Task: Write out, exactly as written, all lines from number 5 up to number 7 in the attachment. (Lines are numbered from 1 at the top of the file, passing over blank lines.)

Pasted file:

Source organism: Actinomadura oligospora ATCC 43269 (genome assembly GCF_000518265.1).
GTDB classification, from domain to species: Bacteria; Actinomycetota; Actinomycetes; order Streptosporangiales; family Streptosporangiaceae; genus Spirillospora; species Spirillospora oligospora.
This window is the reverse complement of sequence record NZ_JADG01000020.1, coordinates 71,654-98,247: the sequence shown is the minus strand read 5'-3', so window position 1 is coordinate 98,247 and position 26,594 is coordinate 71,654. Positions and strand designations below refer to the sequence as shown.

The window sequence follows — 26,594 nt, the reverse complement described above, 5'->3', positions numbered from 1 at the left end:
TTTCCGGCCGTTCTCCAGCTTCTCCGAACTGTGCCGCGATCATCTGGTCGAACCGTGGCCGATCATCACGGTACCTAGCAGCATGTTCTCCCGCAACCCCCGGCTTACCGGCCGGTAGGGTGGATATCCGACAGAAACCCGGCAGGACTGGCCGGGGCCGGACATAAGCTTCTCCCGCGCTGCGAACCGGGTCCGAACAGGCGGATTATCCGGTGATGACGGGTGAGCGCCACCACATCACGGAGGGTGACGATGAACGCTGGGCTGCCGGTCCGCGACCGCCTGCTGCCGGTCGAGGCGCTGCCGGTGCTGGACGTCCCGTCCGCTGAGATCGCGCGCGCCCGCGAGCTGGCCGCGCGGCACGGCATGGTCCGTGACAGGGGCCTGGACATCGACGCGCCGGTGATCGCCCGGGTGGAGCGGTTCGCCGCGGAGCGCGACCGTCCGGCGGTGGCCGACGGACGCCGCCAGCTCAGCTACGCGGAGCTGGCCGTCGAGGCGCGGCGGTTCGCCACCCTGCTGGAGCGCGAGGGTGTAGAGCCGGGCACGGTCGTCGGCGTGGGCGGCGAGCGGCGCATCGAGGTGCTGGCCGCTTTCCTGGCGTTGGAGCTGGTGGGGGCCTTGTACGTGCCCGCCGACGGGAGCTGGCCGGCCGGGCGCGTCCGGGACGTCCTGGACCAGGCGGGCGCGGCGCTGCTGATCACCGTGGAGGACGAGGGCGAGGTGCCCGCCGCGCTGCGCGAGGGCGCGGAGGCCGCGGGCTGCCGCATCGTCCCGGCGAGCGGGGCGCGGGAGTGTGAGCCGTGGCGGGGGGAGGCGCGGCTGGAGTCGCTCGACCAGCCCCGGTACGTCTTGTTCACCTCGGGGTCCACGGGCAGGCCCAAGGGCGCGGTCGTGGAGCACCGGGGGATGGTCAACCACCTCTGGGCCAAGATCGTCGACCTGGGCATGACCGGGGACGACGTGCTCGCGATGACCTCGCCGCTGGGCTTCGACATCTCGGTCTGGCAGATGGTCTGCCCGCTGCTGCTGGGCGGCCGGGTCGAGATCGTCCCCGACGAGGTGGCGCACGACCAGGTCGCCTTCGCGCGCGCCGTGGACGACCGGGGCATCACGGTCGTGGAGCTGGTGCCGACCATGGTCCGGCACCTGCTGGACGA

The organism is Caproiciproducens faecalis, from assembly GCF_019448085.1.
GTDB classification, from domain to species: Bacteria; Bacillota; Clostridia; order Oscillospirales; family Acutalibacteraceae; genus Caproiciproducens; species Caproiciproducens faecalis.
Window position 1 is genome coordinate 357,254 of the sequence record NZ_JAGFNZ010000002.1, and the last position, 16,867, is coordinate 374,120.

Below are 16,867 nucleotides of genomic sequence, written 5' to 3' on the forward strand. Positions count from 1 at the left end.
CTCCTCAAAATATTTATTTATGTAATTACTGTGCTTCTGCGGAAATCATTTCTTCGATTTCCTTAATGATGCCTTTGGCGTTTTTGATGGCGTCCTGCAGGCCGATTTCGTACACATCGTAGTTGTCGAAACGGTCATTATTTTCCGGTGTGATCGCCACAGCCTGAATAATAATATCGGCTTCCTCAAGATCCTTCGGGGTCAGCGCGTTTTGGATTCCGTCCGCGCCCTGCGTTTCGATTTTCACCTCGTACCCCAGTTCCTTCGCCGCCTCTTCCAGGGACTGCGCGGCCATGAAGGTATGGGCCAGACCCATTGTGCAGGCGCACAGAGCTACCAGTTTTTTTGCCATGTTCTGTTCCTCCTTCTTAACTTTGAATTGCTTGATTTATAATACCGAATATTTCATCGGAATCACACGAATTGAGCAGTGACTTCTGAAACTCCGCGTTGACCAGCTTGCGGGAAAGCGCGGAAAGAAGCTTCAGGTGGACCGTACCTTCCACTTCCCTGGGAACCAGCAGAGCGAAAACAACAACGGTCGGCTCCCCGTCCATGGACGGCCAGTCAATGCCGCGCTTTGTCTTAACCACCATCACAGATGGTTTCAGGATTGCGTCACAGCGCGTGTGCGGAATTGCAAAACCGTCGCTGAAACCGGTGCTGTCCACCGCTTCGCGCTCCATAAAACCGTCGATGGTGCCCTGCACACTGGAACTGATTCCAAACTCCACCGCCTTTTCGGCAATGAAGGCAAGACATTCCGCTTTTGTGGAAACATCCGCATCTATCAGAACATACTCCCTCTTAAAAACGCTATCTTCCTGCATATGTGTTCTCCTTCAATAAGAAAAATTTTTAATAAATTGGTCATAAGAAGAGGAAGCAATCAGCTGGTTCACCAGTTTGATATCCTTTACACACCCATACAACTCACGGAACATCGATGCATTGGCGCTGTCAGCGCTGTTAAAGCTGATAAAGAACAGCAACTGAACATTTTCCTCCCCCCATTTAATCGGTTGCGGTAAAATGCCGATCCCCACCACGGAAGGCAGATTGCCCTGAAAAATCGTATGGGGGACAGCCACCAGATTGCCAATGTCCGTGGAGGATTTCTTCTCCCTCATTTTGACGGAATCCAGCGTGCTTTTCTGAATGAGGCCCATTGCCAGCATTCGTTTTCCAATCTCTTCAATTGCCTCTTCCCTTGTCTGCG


TTTCCGGCCGTTCTCCAGCTTCTCCGAACTGTGCCGCGATCATCTGGTCGAACCGTGGCCGATCATCACGGTACCTAGCAGCATGTTCTCCCGCAACCCCCGGCTTACCGGCCGGTAGGGTGGATATCCGACAGAAACCCGGCAGGACTGGCCGGGGCCGGACATAAGCTTCTCCCGCGCTGCGAACCGGGTCCGAACAGGCGGATTATCCGGTGATGACGGGTGAGCGCCACCACATCACGGAGGGTGACGATGAACGCTGGGCTGCCGGTCCGCGACCGCCTGCTGCCGGTCGAGGCGCTGCCGGTGCTGGACGTCCCGTCCGCTGAGATCGCGCGCGCCCGCGAGCTGGCCGCGCGGCACGGCATGGTCCGTGACAGGGGCCTGGACATCGACGCGCCGGTGATCGCCCGGGTGGAGCGGTTCGCCGCGGAGCGCGACCGTCCGGCGGTGGCCGACGGACGCCGCCAGCTCAGCTACGCGGAGCTGGCCGTCGAGGCGCGGCGGTTCGCCACCCTGCTGGAGCGCGAGGGTGTAGAGCCGGGCACGGTCGTCGGCGTGGGCGGCGAGCGGCGCATCGAGGTGCTGGCCGCTTTCCTGGCGTTGGAGCTGGTGGGGGCCTTGTACGTGCCCGCCGACGGGAGCTGGCCGGCCGGGCGCGTCCGGGACGTCCTGGACCAGGCGGGCGCGGCGCTGCTGATCACCGTGGAGGACGAGGGCGAGGTGCCCGCCGCGCTGCGCGAGGGCGCGGAGGCCGCGGGCTGCCGCATCGTCCCGGCGAGCGGGGCGCGGGAGTGTGAGCCGTGGCGGGGGGAGGCGCGGCTGGAGTCGCTCGACCAGCCCCGGTACGTCTTGTTCACCTCGGGGTCCACGGGCAGGCCCAAGGGCGCGGTCGTGGAGCACCGGGGGATGGTCAACCACCTCTGGGCCAAGATCGTCGACCTGGGCATGACCGGGGACGACGTGCTCGCGATGACCTCGCCGCTGGGCTTCGACATCTCGGTCTGGCAGATGGTCTGCCCGCTGCTGCTGGGCGGCCGGGTCGAGATCGTCCCCGACGAGGTGGCGCACGACCAGGTCGCCTTCGCGCGCGCCGTGGACGACCGGGGCATCACGGTCGTGGAGCTGGTGCCGACCATGGTCCGGCACCTGCTGGACGA

The organism is Caproiciproducens faecalis, from assembly GCF_019448085.1.
GTDB classification, from domain to species: Bacteria; Bacillota; Clostridia; order Oscillospirales; family Acutalibacteraceae; genus Caproiciproducens; species Caproiciproducens faecalis.